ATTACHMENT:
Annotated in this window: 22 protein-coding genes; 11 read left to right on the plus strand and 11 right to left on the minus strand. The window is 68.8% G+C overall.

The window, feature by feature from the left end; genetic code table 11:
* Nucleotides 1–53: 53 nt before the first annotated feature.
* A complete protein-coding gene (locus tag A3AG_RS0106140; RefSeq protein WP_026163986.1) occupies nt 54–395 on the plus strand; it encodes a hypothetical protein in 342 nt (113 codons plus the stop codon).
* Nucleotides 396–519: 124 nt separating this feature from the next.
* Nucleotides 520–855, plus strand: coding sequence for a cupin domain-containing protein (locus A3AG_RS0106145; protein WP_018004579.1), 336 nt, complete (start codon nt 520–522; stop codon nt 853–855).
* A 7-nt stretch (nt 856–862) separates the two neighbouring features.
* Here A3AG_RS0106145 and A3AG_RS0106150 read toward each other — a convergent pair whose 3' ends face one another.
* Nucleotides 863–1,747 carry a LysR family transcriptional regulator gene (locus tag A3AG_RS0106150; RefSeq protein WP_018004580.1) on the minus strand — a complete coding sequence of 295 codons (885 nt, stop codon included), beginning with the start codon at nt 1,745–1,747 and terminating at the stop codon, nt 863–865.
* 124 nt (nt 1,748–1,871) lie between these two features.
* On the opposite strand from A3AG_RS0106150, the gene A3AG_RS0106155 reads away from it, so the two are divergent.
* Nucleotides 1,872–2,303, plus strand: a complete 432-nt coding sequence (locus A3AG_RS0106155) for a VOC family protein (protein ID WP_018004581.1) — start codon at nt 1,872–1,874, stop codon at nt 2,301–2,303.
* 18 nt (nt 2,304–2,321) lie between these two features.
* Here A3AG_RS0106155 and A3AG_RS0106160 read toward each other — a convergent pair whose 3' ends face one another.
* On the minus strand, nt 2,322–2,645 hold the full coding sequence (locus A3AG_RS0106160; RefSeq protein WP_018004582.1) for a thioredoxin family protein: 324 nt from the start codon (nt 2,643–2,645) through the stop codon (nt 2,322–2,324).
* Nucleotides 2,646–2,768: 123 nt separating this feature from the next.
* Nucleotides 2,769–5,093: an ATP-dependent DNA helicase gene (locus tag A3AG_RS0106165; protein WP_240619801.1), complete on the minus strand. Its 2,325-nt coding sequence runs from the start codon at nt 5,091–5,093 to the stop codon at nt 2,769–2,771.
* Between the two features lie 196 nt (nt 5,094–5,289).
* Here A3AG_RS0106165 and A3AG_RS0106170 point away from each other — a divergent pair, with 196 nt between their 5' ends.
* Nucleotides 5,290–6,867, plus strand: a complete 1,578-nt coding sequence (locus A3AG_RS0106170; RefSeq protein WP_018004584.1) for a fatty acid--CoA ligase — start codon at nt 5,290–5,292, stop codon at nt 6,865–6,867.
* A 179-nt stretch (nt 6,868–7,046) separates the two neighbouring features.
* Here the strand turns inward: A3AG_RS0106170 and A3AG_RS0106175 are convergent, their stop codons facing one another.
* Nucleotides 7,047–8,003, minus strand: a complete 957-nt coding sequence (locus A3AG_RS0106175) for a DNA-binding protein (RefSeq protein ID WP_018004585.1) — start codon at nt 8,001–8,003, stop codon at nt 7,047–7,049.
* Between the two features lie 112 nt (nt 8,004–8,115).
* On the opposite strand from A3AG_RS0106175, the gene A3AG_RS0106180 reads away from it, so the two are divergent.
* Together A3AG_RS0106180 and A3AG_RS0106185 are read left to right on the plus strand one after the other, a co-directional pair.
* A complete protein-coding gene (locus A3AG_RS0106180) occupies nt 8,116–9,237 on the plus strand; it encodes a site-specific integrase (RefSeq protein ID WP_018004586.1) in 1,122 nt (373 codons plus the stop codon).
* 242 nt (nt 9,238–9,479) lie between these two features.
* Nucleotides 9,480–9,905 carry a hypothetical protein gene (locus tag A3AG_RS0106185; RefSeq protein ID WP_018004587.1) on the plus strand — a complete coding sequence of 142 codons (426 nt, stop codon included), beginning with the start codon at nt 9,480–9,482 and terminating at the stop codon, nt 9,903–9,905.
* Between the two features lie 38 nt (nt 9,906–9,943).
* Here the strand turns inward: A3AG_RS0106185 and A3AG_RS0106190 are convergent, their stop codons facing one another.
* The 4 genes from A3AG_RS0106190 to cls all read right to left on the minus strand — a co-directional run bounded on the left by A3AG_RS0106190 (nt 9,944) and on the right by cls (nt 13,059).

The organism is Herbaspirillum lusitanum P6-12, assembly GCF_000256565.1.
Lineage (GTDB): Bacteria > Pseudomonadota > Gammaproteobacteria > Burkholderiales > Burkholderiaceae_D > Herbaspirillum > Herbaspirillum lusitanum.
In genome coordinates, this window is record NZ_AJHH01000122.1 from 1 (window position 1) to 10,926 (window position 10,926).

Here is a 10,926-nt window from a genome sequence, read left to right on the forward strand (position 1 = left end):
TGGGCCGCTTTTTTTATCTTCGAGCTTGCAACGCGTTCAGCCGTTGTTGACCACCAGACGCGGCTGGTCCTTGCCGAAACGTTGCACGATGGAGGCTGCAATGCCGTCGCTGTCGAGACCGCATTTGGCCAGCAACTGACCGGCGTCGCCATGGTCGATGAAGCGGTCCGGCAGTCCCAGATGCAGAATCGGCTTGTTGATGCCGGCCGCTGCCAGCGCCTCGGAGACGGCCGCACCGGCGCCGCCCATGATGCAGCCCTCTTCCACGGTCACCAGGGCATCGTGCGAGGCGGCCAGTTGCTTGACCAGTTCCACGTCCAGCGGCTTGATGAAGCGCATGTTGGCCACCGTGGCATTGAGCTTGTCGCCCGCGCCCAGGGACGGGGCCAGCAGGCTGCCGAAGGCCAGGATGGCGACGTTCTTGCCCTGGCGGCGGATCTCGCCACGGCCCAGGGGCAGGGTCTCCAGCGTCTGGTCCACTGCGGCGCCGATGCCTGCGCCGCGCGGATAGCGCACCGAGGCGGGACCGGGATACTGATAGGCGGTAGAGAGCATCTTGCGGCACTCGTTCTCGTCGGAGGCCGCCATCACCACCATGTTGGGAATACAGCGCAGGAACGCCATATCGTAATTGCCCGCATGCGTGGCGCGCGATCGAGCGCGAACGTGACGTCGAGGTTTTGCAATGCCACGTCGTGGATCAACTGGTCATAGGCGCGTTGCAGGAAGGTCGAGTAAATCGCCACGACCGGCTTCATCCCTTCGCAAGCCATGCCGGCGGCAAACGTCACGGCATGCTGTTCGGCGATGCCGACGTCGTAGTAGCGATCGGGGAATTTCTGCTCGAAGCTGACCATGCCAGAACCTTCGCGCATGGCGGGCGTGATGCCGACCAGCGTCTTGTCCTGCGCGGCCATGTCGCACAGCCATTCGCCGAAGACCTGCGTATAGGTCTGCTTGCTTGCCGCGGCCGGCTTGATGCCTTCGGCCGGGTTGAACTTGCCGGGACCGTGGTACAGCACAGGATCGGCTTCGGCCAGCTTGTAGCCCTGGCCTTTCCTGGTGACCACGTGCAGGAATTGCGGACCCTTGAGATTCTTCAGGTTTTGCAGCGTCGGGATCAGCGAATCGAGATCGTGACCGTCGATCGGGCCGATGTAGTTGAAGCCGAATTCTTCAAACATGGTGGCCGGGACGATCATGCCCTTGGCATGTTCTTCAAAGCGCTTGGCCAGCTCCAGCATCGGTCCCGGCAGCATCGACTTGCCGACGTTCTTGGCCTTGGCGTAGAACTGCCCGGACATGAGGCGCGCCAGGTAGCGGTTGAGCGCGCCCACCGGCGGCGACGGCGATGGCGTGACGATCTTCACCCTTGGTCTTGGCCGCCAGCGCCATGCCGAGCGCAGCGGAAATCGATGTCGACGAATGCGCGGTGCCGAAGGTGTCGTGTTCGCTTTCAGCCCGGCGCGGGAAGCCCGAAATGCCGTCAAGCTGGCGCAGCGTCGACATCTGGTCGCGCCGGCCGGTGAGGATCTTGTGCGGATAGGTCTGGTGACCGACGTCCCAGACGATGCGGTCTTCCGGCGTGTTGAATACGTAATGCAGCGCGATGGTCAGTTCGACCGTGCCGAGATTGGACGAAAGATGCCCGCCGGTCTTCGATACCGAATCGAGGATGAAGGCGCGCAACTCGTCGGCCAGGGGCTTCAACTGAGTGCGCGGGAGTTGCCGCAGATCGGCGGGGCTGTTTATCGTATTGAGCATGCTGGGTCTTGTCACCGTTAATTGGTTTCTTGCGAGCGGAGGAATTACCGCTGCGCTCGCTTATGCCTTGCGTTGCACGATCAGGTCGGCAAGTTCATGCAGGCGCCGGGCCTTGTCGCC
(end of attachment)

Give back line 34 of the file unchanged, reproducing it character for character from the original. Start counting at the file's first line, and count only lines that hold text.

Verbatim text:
Lineage (GTDB): Bacteria > Pseudomonadota > Gammaproteobacteria > Burkholderiales > Burkholderiaceae_D > Herbaspirillum > Herbaspirillum lusitanum.